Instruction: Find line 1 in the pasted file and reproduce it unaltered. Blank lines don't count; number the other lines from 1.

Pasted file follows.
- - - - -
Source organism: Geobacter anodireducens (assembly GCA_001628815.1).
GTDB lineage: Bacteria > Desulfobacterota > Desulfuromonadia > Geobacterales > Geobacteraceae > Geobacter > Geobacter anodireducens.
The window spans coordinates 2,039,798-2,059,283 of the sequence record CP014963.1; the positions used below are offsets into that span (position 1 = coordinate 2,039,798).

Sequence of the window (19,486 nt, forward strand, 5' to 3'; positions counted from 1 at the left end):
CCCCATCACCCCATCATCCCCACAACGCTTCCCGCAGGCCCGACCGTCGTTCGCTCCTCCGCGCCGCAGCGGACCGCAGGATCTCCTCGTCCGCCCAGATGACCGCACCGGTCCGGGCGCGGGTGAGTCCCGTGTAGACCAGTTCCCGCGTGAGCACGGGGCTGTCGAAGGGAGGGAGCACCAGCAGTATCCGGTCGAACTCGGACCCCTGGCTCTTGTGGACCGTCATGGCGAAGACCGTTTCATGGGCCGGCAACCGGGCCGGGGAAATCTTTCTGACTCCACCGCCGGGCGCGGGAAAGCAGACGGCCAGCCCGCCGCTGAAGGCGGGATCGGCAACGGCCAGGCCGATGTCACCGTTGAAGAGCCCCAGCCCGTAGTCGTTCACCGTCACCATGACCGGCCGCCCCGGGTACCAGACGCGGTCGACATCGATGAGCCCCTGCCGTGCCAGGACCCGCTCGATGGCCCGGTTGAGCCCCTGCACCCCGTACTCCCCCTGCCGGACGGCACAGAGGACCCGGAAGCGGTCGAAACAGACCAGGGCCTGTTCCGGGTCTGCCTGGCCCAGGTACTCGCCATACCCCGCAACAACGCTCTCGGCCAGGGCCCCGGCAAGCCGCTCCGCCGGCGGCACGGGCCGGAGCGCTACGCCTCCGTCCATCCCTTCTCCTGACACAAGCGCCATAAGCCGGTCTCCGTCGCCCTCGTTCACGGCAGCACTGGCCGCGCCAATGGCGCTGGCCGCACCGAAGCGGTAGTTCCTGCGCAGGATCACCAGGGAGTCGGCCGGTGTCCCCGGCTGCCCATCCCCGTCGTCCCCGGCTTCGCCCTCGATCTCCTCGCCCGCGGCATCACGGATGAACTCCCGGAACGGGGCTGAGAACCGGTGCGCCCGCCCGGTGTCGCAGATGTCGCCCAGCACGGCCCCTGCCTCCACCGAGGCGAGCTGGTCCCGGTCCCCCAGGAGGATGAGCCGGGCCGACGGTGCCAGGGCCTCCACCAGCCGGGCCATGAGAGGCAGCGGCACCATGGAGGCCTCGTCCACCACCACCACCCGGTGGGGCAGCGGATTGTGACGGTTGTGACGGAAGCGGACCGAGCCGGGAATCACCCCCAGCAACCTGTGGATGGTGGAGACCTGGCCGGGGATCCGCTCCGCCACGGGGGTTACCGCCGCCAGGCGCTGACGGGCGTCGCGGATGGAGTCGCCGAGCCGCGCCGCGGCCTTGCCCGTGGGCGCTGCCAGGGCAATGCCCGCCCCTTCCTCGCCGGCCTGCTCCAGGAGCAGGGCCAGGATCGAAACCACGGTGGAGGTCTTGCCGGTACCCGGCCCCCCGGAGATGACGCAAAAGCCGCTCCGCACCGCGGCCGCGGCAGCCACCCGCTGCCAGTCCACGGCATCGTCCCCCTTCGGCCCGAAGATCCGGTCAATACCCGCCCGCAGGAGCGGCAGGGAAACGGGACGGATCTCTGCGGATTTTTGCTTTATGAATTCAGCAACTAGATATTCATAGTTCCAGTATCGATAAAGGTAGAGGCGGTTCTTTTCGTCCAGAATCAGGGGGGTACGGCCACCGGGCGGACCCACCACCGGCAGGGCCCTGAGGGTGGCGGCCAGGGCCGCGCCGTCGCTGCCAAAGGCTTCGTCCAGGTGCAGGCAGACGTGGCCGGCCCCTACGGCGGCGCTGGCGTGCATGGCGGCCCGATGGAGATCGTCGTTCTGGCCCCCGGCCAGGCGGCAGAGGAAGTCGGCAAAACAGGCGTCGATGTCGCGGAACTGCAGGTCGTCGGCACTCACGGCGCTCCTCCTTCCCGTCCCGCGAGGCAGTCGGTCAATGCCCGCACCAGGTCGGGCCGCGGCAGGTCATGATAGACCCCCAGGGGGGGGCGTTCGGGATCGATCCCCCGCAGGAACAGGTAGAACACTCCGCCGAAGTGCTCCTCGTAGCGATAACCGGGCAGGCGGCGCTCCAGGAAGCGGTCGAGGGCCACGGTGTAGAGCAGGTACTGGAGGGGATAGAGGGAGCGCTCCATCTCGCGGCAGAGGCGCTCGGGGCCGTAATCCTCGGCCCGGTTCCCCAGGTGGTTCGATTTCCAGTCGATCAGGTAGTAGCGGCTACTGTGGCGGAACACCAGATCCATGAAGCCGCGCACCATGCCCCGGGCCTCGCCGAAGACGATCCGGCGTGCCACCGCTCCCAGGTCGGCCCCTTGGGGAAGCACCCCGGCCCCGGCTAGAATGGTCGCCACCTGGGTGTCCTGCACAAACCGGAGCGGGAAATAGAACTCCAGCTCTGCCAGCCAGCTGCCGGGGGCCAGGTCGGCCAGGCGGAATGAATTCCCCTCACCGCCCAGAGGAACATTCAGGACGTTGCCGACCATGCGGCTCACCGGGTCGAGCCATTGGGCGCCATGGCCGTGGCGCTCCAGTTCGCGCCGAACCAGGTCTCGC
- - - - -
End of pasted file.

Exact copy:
Source organism: Geobacter anodireducens (assembly GCA_001628815.1).